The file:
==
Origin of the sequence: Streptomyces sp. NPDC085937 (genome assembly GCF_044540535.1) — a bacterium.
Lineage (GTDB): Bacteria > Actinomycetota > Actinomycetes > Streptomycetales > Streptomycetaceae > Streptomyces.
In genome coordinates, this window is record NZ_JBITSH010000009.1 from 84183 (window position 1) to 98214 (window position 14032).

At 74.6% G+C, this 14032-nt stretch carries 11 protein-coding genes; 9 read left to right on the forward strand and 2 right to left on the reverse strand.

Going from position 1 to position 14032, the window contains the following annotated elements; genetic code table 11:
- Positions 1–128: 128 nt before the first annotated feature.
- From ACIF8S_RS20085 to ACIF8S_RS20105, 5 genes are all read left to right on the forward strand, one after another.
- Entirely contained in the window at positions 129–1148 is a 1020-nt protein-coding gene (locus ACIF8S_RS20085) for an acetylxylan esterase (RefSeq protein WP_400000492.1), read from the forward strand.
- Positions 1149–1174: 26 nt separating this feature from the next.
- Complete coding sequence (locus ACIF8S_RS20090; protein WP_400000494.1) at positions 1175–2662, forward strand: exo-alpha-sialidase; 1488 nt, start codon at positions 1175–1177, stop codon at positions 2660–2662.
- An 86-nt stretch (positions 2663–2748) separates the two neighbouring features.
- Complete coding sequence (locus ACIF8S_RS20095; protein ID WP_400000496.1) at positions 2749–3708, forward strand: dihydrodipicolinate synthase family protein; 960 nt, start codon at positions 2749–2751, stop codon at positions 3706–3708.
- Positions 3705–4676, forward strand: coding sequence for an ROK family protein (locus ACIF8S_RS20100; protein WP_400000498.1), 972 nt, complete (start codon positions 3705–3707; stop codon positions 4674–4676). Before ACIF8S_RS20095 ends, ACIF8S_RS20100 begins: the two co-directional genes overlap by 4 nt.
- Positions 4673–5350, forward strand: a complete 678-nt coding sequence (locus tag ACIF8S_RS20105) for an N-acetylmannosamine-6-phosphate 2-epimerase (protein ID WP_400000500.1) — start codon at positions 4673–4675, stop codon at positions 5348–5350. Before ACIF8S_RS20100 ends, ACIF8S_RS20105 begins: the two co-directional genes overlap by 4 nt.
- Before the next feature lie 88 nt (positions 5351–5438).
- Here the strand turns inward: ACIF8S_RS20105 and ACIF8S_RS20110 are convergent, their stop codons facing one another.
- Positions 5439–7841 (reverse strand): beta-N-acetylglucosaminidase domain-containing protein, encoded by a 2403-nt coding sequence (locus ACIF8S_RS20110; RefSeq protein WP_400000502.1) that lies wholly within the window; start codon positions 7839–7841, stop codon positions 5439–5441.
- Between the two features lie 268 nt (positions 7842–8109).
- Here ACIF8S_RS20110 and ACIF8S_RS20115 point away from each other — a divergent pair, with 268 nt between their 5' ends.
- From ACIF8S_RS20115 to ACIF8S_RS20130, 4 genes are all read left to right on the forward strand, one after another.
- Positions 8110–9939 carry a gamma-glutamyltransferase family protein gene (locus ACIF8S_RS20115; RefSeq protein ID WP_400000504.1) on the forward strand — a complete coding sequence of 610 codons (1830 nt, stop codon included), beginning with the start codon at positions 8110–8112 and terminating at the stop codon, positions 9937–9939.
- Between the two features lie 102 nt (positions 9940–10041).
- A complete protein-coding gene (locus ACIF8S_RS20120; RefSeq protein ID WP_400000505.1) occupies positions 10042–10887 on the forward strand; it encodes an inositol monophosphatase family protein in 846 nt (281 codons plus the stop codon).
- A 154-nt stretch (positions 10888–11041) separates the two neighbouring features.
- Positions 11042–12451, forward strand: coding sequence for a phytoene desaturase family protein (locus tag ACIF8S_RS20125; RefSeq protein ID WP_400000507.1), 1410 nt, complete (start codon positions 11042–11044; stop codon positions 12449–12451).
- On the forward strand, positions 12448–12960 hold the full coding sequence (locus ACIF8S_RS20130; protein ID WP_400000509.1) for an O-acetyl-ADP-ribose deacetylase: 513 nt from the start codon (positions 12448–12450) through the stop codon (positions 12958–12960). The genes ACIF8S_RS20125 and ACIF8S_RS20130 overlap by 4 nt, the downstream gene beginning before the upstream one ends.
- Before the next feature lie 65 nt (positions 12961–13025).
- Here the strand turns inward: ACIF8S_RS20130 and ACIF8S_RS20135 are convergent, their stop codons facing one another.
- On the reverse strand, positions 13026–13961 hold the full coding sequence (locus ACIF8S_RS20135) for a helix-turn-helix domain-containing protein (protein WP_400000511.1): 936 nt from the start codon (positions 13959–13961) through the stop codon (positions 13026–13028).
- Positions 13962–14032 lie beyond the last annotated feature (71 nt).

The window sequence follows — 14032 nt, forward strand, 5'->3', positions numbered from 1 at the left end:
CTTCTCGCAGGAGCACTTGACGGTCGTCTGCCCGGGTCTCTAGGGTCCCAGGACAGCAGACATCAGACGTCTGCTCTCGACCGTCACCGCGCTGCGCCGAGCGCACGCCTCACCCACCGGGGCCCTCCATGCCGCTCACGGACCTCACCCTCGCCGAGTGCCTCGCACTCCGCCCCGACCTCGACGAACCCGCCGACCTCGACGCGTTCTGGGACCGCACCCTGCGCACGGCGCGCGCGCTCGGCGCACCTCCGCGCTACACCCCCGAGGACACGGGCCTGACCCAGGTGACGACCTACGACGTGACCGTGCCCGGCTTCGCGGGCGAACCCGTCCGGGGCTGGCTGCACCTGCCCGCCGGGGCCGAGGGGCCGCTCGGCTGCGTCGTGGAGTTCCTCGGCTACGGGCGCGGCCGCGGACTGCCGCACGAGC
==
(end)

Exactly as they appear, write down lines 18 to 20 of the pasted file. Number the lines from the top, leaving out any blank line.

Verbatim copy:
- Between the two features lie 268 nt (positions 7842–8109).
- Here ACIF8S_RS20110 and ACIF8S_RS20115 point away from each other — a divergent pair, with 268 nt between their 5' ends.
- From ACIF8S_RS20115 to ACIF8S_RS20130, 4 genes are all read left to right on the forward strand, one after another.